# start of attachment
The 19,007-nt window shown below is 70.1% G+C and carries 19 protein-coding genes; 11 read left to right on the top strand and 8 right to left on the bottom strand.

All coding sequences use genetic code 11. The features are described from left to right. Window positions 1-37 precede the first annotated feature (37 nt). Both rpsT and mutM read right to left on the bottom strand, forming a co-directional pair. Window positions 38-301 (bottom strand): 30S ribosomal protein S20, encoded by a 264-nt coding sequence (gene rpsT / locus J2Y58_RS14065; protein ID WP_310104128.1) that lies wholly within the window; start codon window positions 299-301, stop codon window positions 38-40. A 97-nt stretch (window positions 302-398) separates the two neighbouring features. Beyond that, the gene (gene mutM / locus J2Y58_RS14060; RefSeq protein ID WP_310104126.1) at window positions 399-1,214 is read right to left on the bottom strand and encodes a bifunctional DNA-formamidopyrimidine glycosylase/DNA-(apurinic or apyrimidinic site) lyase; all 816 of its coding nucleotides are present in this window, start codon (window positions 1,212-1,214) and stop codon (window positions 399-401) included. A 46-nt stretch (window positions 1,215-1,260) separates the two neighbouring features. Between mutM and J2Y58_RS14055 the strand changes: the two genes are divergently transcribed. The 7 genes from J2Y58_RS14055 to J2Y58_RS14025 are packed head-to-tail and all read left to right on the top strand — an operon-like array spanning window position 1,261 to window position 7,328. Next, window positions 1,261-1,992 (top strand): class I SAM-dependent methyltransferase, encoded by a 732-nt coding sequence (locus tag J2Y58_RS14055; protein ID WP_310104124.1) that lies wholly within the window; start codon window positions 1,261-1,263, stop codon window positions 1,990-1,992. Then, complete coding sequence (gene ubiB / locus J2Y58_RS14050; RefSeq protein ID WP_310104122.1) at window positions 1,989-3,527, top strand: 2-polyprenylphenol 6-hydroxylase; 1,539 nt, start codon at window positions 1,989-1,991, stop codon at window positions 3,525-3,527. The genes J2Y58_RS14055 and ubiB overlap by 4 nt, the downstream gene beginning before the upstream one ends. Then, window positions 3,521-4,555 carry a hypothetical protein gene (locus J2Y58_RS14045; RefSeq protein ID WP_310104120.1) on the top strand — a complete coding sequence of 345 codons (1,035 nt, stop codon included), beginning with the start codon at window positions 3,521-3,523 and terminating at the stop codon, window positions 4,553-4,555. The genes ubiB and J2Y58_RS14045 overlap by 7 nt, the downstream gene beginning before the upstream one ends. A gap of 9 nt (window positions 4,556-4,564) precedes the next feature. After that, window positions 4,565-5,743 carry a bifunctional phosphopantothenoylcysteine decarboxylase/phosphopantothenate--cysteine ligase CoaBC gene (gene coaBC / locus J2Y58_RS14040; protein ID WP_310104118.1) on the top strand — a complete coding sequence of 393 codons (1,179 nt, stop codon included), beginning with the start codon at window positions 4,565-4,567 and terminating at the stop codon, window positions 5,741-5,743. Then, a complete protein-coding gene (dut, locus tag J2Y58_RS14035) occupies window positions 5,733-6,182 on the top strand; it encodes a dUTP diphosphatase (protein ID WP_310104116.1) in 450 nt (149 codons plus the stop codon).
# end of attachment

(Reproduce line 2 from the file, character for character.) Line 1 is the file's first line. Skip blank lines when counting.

All coding sequences use genetic code 11. The features are described from left to right. Window positions 1-37 precede the first annotated feature (37 nt). Both rpsT and mutM read right to left on the bottom strand, forming a co-directional pair. Window positions 38-301 (bottom strand): 30S ribosomal protein S20, encoded by a 264-nt coding sequence (gene rpsT / locus J2Y58_RS14065; protein ID WP_310104128.1) that lies wholly within the window; start codon window positions 299-301, stop codon window positions 38-40. A 97-nt stretch (window positions 302-398) separates the two neighbouring features. Beyond that, the gene (gene mutM / locus J2Y58_RS14060; RefSeq protein ID WP_310104126.1) at window positions 399-1,214 is read right to left on the bottom strand and encodes a bifunctional DNA-formamidopyrimidine glycosylase/DNA-(apurinic or apyrimidinic site) lyase; all 816 of its coding nucleotides are present in this window, start codon (window positions 1,212-1,214) and stop codon (window positions 399-401) included. A 46-nt stretch (window positions 1,215-1,260) separates the two neighbouring features. Between mutM and J2Y58_RS14055 the strand changes: the two genes are divergently transcribed. The 7 genes from J2Y58_RS14055 to J2Y58_RS14025 are packed head-to-tail and all read left to right on the top strand — an operon-like array spanning window position 1,261 to window position 7,328. Next, window positions 1,261-1,992 (top strand): class I SAM-dependent methyltransferase, encoded by a 732-nt coding sequence (locus tag J2Y58_RS14055; protein ID WP_310104124.1) that lies wholly within the window; start codon window positions 1,261-1,263, stop codon window positions 1,990-1,992. Then, complete coding sequence (gene ubiB / locus J2Y58_RS14050; RefSeq protein ID WP_310104122.1) at window positions 1,989-3,527, top strand: 2-polyprenylphenol 6-hydroxylase; 1,539 nt, start codon at window positions 1,989-1,991, stop codon at window positions 3,525-3,527. The genes J2Y58_RS14055 and ubiB overlap by 4 nt, the downstream gene beginning before the upstream one ends. Then, window positions 3,521-4,555 carry a hypothetical protein gene (locus J2Y58_RS14045; RefSeq protein ID WP_310104120.1) on the top strand — a complete coding sequence of 345 codons (1,035 nt, stop codon included), beginning with the start codon at window positions 3,521-3,523 and terminating at the stop codon, window positions 4,553-4,555. The genes ubiB and J2Y58_RS14045 overlap by 7 nt, the downstream gene beginning before the upstream one ends. A gap of 9 nt (window positions 4,556-4,564) precedes the next feature. After that, window positions 4,565-5,743 carry a bifunctional phosphopantothenoylcysteine decarboxylase/phosphopantothenate--cysteine ligase CoaBC gene (gene coaBC / locus J2Y58_RS14040; protein ID WP_310104118.1) on the top strand — a complete coding sequence of 393 codons (1,179 nt, stop codon included), beginning with the start codon at window positions 4,565-4,567 and terminating at the stop codon, window positions 5,741-5,743. Then, a complete protein-coding gene (dut, locus tag J2Y58_RS14035) occupies window positions 5,733-6,182 on the top strand; it encodes a dUTP diphosphatase (protein ID WP_310104116.1) in 450 nt (149 codons plus the stop codon).